Input or Advice for Dowelling

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Forum topic by Garfman posted 04-18-2013 03:42 PM 1347 views 0 times favorited 9 replies Add to Favorites Watch
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17 posts in 1836 days

04-18-2013 03:42 PM

Topic tags/keywords: dowel joining contrast impact

This is the backbone of my Floating Shelf Stereo Stand. It is walnut, the shelves are going to be red oak and slid into the slots. I’m trying to build it without metal fasteners. I have created a channel to hide the cables by “laminating” three sections of walnut.
I don’t want to rely on glue to hold these sections together. I’m asking for advice/input/suggestions on how to dowel these together. I favour putting the light coloured dowels in front and making them flush. I like the visual impact. Does anyone have any strong preference either way? Should I just hide them from behind? Stain them? How far apart should a put them on the longer piece?

-- Fingers are a poor substitute for a push stick.

9 replies so far

View CharlieM1958's profile


16274 posts in 4187 days

#1 posted 04-18-2013 03:53 PM

You may get some differing opinions on this, but I don’t think the dowels are really going to add any structural integrity. It looks like you’ve got plenty of glue surface, which should provide a bond stronger than the wood itself. So, if you want to use the dowels because you like the way they look, spacing is totally up to your own personal taste. Aesthetically, I would go with the contrasting light color.

-- Charlie M. "Woodworking - patience = firewood"

View NiteWalker's profile


2736 posts in 2546 days

#2 posted 04-18-2013 04:11 PM

If you’re referring to the laminations, glue alone is more than enough unless you glued them with spit. :-P

Make sure to post a pic of the completed project; it sounds interesting and the wire channel is pretty clever.

-- He who dies with the most tools... dies with the emptiest wallet.

View madts's profile


1855 posts in 2308 days

#3 posted 04-18-2013 04:20 PM

Why not use glue? It touches 100% of the surface and is much stronger than any fasteners.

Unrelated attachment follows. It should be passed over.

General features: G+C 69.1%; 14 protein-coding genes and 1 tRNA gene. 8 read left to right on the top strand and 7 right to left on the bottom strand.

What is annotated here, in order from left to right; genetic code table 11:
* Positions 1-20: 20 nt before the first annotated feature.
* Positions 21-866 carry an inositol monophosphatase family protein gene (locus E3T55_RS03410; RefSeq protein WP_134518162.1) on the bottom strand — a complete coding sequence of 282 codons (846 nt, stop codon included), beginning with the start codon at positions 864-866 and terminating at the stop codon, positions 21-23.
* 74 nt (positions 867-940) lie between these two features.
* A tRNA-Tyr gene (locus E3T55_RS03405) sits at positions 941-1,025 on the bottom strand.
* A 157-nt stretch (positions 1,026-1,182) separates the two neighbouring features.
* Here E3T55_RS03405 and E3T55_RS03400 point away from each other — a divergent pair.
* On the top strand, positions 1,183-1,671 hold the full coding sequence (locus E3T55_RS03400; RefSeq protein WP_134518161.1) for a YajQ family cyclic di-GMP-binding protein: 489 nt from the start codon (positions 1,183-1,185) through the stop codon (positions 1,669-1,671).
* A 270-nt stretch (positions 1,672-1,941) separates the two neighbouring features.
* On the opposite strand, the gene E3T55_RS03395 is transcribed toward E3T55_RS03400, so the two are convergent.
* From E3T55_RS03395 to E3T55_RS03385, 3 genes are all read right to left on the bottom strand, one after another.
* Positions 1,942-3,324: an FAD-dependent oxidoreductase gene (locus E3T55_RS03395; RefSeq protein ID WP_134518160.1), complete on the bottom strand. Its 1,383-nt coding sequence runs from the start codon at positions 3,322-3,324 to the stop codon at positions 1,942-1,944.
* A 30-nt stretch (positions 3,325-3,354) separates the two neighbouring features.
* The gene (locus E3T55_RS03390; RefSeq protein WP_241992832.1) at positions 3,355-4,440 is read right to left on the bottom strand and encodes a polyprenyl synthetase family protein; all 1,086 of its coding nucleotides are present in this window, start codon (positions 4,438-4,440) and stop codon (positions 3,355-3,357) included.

Lets see some pics.

-- Thor and Odin are still the greatest of Gods.

View muleskinner's profile


896 posts in 2405 days

#4 posted 04-18-2013 04:33 PM

Aesthetically I like the high contrast especially on pieces that wouldn’t have much visual interest otherwise (not that that applies to your piece). I go that route so often that sometimes I think I might be getting in a rut and should try something more subtle.

Structurally, I pretty much believe anything I read from Charlie.

-- Visualize whirled peas

View Loren's profile


10278 posts in 3617 days

#5 posted 04-18-2013 04:49 PM

Usually doweling is done “blind” which is to say the parts
are drilled with stopped holes individually. Doweling
from an outside surface I tend to call “pegging”.

You can get decorative pegs with a mushroom-shaped
top, or similar things that cover a hole with
a screw hidden underneath.

I used such plugs here:

You can also make your own tapered plugs with a tapered
plug cutter on a drill press. The tapered plugs are cut
off flush and contrasting woods may be used.

Fluted dowels may not have a clean look when cut off
flush on a surface, due to the flutes.

Dowels are very useful for alignment of parts and where
structurally a glue joint alone is vulnerable to being
levered and broken. The the 3-layer channel you are
working on, dowels are not at all needed for strength,
though parts can slip around on wet glue when you
put clamps on. Dowels can be used to control slippage
when gluing but it’s usually more hassle that it is worth.

View Garfman's profile


17 posts in 1836 days

#6 posted 04-19-2013 02:34 PM

Thank you for your input and encouragement.
Yes, I have glued it; there is plenty of wood for Titebond to adhere to.
I like the aesthetics of the solid, not fluted, dowels I will make. I found a great technique on I want to add a subtle visual interest. This backbone will be covered by stereo components.
BTW, I’m going to use the shelves in my avatar. I used a 2×4 to mock this up.

-- Fingers are a poor substitute for a push stick.

View Garfman's profile


17 posts in 1836 days

#7 posted 04-20-2013 04:24 PM

Here is the completed backbone. There are holes to accomodate the cables which go into the channel. The edges of the hole on the inside are bevelled to relieve pressure on the cables. I’m going to cut holes through the back for the power cords to be hidden, too.
I’m going to chamfer the long edges. After that I re-evaluate adding dowels for visual accents.

-- Fingers are a poor substitute for a push stick.

View Garfman's profile


17 posts in 1836 days

#8 posted 04-22-2013 04:39 PM

This is the built spine of the stereo stand. There are holes through the rear channel to keep the power cords out of the way. The AV cables go through the channel to keep out of the way. I decided the dowel accents were not worth the effort, yet. The cap has a slot to accommodate the CD jewel.

-- Fingers are a poor substitute for a push stick.

View Garfman's profile


17 posts in 1836 days

#9 posted 04-27-2013 02:30 AM

My floating Stereo Stand project is finally finished! Here is the final unit. The top of the spine has a notch to display the current CD. Santana’s Abraxas was an idea choice to celebrate having my stereo running again.

-- Fingers are a poor substitute for a push stick.

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